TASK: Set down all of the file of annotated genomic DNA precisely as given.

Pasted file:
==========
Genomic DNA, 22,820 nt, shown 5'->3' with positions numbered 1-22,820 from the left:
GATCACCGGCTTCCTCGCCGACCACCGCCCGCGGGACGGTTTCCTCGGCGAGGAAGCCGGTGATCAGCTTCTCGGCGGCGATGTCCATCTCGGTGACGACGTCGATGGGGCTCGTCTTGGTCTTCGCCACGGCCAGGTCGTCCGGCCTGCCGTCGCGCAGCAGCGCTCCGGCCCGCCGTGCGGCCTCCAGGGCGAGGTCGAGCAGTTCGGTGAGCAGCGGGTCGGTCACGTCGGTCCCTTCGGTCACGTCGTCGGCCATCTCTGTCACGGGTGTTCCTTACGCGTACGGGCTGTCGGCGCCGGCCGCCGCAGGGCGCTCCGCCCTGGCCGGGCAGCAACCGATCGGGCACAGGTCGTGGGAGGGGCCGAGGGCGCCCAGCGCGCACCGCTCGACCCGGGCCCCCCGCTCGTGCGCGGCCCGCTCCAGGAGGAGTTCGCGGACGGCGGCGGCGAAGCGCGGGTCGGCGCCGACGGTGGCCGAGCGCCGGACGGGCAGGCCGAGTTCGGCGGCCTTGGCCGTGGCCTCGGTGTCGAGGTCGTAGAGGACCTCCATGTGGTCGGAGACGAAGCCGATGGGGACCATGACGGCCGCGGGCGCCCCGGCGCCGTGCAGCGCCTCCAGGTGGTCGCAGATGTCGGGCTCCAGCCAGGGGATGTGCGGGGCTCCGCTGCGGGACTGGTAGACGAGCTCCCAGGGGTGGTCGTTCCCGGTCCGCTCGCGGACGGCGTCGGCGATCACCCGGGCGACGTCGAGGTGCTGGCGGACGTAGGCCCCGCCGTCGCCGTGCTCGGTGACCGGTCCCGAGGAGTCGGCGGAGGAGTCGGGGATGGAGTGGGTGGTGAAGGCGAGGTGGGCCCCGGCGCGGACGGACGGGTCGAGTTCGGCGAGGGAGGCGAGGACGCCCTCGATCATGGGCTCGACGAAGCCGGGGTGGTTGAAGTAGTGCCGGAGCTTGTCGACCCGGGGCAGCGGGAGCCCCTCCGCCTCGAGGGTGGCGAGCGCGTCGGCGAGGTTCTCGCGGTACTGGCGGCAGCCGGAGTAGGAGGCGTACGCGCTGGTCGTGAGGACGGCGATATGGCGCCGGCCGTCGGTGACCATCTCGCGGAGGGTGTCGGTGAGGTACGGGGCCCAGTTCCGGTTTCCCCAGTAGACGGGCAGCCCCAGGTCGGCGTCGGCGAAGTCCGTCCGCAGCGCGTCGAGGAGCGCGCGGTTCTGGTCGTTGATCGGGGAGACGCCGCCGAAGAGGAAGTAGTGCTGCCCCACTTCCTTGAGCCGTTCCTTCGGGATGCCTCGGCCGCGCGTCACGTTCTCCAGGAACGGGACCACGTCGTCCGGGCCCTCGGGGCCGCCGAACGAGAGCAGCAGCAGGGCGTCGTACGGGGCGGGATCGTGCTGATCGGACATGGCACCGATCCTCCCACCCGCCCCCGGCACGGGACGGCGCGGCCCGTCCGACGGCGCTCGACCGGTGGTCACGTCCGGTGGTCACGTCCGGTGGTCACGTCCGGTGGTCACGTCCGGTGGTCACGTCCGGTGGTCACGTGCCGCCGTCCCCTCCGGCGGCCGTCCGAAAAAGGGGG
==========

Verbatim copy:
Genomic DNA, 22,820 nt, shown 5'->3' with positions numbered 1-22,820 from the left:
GATCACCGGCTTCCTCGCCGACCACCGCCCGCGGGACGGTTTCCTCGGCGAGGAAGCCGGTGATCAGCTTCTCGGCGGCGATGTCCATCTCGGTGACGACGTCGATGGGGCTCGTCTTGGTCTTCGCCACGGCCAGGTCGTCCGGCCTGCCGTCGCGCAGCAGCGCTCCGGCCCGCCGTGCGGCCTCCAGGGCGAGGTCGAGCAGTTCGGTGAGCAGCGGGTCGGTCACGTCGGTCCCTTCGGTCACGTCGTCGGCCATCTCTGTCACGGGTGTTCCTTACGCGTACGGGCTGTCGGCGCCGGCCGCCGCAGGGCGCTCCGCCCTGGCCGGGCAGCAACCGATCGGGCACAGGTCGTGGGAGGGGCCGAGGGCGCCCAGCGCGCACCGCTCGACCCGGGCCCCCCGCTCGTGCGCGGCCCGCTCCAGGAGGAGTTCGCGGACGGCGGCGGCGAAGCGCGGGTCGGCGCCGACGGTGGCCGAGCGCCGGACGGGCAGGCCGAGTTCGGCGGCCTTGGCCGTGGCCTCGGTGTCGAGGTCGTAGAGGACCTCCATGTGGTCGGAGACGAAGCCGATGGGGACCATGACGGCCGCGGGCGCCCCGGCGCCGTGCAGCGCCTCCAGGTGGTCGCAGATGTCGGGCTCCAGCCAGGGGATGTGCGGGGCTCCGCTGCGGGACTGGTAGACGAGCTCCCAGGGGTGGTCGTTCCCGGTCCGCTCGCGGACGGCGTCGGCGATCACCCGGGCGACGTCGAGGTGCTGGCGGACGTAGGCCCCGCCGTCGCCGTGCTCGGTGACCGGTCCCGAGGAGTCGGCGGAGGAGTCGGGGATGGAGTGGGTGGTGAAGGCGAGGTGGGCCCCGGCGCGGACGGACGGGTCGAGTTCGGCGAGGGAGGCGAGGACGCCCTCGATCATGGGCTCGACGAAGCCGGGGTGGTTGAAGTAGTGCCGGAGCTTGTCGACCCGGGGCAGCGGGAGCCCCTCCGCCTCGAGGGTGGCGAGCGCGTCGGCGAGGTTCTCGCGGTACTGGCGGCAGCCGGAGTAGGAGGCGTACGCGCTGGTCGTGAGGACGGCGATATGGCGCCGGCCGTCGGTGACCATCTCGCGGAGGGTGTCGGTGAGGTACGGGGCCCAGTTCCGGTTTCCCCAGTAGACGGGCAGCCCCAGGTCGGCGTCGGCGAAGTCCGTCCGCAGCGCGTCGAGGAGCGCGCGGTTCTGGTCGTTGATCGGGGAGACGCCGCCGAAGAGGAAGTAGTGCTGCCCCACTTCCTTGAGCCGTTCCTTCGGGATGCCTCGGCCGCGCGTCACGTTCTCCAGGAACGGGACCACGTCGTCCGGGCCCTCGGGGCCGCCGAACGAGAGCAGCAGCAGGGCGTCGTACGGGGCGGGATCGTGCTGATCGGACATGGCACCGATCCTCCCACCCGCCCCCGGCACGGGACGGCGCGGCCCGTCCGACGGCGCTCGACCGGTGGTCACGTCCGGTGGTCACGTCCGGTGGTCACGTCCGGTGGTCACGTCCGGTGGTCACGTCCGGTGGTCACGTGCCGCCGTCCCCTCCGGCGGCCGTCCGAAAAAGGGGG